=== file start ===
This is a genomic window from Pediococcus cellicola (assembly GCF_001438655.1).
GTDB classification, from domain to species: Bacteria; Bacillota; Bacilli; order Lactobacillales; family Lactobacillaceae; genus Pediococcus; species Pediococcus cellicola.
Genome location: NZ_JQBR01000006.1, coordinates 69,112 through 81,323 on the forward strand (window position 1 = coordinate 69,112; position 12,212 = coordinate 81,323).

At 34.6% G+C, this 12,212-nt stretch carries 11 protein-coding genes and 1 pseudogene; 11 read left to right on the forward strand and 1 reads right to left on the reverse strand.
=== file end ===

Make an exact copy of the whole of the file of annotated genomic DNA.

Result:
This is a genomic window from Pediococcus cellicola (assembly GCF_001438655.1).
GTDB classification, from domain to species: Bacteria; Bacillota; Bacilli; order Lactobacillales; family Lactobacillaceae; genus Pediococcus; species Pediococcus cellicola.
Genome location: NZ_JQBR01000006.1, coordinates 69,112 through 81,323 on the forward strand (window position 1 = coordinate 69,112; position 12,212 = coordinate 81,323).

At 34.6% G+C, this 12,212-nt stretch carries 11 protein-coding genes and 1 pseudogene; 11 read left to right on the forward strand and 1 reads right to left on the reverse strand.